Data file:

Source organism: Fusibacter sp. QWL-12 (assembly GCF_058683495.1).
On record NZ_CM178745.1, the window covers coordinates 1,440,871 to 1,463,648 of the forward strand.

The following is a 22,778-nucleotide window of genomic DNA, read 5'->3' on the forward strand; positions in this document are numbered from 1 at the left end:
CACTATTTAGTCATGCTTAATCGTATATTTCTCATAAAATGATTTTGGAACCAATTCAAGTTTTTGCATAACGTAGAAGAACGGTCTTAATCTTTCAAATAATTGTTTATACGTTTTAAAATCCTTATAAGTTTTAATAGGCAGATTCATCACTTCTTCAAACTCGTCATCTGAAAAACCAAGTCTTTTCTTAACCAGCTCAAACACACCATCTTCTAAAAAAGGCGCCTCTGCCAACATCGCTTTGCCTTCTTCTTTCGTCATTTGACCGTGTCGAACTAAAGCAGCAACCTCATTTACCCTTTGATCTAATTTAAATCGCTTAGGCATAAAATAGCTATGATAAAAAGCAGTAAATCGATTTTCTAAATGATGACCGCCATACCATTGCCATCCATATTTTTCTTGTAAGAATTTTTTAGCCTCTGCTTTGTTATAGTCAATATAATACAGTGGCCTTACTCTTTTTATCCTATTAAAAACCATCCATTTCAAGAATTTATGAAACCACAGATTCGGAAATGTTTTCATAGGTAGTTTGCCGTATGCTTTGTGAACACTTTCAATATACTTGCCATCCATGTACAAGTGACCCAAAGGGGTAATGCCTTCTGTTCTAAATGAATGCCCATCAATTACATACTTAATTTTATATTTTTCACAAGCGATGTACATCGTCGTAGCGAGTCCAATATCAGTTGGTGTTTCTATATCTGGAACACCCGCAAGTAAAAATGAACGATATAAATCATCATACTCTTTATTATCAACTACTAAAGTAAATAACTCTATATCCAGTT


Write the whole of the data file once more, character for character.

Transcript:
Source organism: Fusibacter sp. QWL-12 (assembly GCF_058683495.1).
On record NZ_CM178745.1, the window covers coordinates 1,440,871 to 1,463,648 of the forward strand.

The following is a 22,778-nucleotide window of genomic DNA, read 5'->3' on the forward strand; positions in this document are numbered from 1 at the left end:
CACTATTTAGTCATGCTTAATCGTATATTTCTCATAAAATGATTTTGGAACCAATTCAAGTTTTTGCATAACGTAGAAGAACGGTCTTAATCTTTCAAATAATTGTTTATACGTTTTAAAATCCTTATAAGTTTTAATAGGCAGATTCATCACTTCTTCAAACTCGTCATCTGAAAAACCAAGTCTTTTCTTAACCAGCTCAAACACACCATCTTCTAAAAAAGGCGCCTCTGCCAACATCGCTTTGCCTTCTTCTTTCGTCATTTGACCGTGTCGAACTAAAGCAGCAACCTCATTTACCCTTTGATCTAATTTAAATCGCTTAGGCATAAAATAGCTATGATAAAAAGCAGTAAATCGATTTTCTAAATGATGACCGCCATACCATTGCCATCCATATTTTTCTTGTAAGAATTTTTTAGCCTCTGCTTTGTTATAGTCAATATAATACAGTGGCCTTACTCTTTTTATCCTATTAAAAACCATCCATTTCAAGAATTTATGAAACCACAGATTCGGAAATGTTTTCATAGGTAGTTTGCCGTATGCTTTGTGAACACTTTCAATATACTTGCCATCCATGTACAAGTGACCCAAAGGGGTAATGCCTTCTGTTCTAAATGAATGCCCATCAATTACATACTTAATTTTATATTTTTCACAAGCGATGTACATCGTCGTAGCGAGTCCAATATCAGTTGGTGTTTCTATATCTGGAACACCCGCAAGTAAAAATGAACGATATAAATCATCATACTCTTTATTATCAACTACTAAAGTAAATAACTCTATATCCAGTT